Dear Colleague Letter GEN-14-03 provides important information about the consequences of high cohort default rates. In general, the sanctions for an institution with a high cohort default rate are:
- Cohort default rate of greater than 40 percent for any one year – Institution loses eligibility to participate in the Direct Loan Program.
- Cohort default rate of 30 percent or more for any one year – Institution must create a default prevention taskforce that will develop and implement a plan to address the institution’s high cohort default rate. That plan must be submitted to the Department for review.
- Cohort default rates of 30 percent or more for two consecutive years – Institution must submit to the Department a revised default prevention plan and may be placed on provisional certification [see 34 CFR 668.13 for the impact to an institution of being placed on provisional certification].
- Cohort default rates of 30 percent or more for the three consecutive years – Institution loses eligibility to participate in both the Direct Loan Program and in the Federal Pell Grant Program.
IMPORTANT NOTE: An institution’s decision to stop participating in the Direct Loan Program does not eliminate the possibility that it will lose eligibility to participate in the Pell Grant Program. This is because the calculation of institutional cohort default rates and possible consequences of high cohort default rates continue until there are no more of the institution’s former students entering repayment on their Direct Loan or FFEL loans taken for attendance at the institution. This could be for a considerable amount of time if the last cohort of the institution’s borrowers continues in an in-school status (either at the same institution or at another institution) for several years. However, as the number of borrowers in a cohort decreases, institutions might qualify to appeal loss of eligibility under the Average Rates Appeal or the Thirty-or-Fewer Borrowers Appeal.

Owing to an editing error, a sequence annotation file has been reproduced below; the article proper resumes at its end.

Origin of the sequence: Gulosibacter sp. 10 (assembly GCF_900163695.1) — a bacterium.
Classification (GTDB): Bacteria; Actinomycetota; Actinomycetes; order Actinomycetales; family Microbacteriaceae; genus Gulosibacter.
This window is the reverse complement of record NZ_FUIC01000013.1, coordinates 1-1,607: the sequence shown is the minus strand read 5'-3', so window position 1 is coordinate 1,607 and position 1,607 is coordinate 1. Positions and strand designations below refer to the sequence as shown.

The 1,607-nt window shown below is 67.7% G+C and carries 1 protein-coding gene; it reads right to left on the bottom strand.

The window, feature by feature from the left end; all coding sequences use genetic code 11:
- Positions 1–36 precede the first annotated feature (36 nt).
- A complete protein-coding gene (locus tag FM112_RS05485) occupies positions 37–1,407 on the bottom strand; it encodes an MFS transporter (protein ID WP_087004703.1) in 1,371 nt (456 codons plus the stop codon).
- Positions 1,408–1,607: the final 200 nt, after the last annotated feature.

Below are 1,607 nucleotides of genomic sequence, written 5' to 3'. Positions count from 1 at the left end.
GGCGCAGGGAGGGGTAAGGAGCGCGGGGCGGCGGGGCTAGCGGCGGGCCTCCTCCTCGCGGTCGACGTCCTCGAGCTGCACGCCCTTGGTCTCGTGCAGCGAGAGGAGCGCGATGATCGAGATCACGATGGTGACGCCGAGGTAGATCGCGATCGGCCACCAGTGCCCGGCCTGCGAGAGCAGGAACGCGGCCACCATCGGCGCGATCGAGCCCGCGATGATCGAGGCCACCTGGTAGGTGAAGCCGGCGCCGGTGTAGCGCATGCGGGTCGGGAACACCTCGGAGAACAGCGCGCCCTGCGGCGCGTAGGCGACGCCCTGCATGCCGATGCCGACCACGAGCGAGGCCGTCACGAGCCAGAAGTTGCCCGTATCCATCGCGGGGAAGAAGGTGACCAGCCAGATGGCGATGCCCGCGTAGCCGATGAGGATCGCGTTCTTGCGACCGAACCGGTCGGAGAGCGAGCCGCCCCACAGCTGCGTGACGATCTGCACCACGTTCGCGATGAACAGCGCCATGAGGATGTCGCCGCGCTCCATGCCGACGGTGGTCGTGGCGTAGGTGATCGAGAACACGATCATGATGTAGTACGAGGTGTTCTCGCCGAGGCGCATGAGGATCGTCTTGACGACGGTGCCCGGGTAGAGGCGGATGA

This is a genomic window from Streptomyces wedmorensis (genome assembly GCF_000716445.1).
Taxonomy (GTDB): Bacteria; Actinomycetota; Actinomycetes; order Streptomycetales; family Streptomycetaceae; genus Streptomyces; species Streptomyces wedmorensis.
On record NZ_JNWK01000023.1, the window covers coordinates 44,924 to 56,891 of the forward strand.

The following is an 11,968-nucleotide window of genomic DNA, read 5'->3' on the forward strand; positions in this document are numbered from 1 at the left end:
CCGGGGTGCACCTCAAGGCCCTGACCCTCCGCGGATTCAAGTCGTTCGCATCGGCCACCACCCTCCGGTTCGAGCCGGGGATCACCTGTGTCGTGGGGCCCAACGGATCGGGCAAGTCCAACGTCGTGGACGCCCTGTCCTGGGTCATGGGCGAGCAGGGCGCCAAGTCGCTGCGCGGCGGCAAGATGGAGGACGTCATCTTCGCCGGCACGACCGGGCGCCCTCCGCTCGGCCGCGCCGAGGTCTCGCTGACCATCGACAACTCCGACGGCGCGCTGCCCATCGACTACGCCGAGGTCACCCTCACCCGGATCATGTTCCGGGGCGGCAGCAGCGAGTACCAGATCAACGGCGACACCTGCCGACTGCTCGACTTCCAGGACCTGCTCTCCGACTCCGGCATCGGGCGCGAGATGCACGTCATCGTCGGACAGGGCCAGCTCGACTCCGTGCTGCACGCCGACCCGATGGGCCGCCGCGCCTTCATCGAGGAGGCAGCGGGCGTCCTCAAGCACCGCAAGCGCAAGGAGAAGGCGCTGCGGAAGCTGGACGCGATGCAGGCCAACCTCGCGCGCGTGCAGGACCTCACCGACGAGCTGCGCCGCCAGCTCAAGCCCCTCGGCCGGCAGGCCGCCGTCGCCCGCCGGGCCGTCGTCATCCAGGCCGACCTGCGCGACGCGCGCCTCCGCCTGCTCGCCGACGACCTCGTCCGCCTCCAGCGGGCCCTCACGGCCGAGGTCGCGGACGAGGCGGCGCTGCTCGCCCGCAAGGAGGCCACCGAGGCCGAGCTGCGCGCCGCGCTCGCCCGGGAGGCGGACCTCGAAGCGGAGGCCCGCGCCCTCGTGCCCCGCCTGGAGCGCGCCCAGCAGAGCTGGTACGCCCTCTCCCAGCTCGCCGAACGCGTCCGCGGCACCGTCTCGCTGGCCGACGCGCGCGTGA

Challenges, Adjustments, and Appeals of Cohort Default Rates and Sanctions
The HEA and the regulations include provisions that allow an institution to submit challenges to the data used in the calculation of its draft cohort default rate or to request an adjustment to its official cohort default rate. There are also a number of appeals to an institution’s possible loss of Direct Loan and Pell Grant eligibility from sanctions due to high cohort default rates.
Attachment A of this Dear Colleague letter provides a summary of each of the cohort default rate challenges, requests for adjustments, and appeals available to institutions. However, it is very important that institutions review the detailed information provided in the Department’s Cohort Default Rate Guide, available on the Information for Financial Aid Professionals (IFAP) website at www.ifap.ed.gov/DefaultManagement/finalcdrg.html for official descriptions, requirements, and submission deadlines, as the procedural requirements are strictly regulated under subpart N of Part 668 of the Student Assistance General Provisions regulations.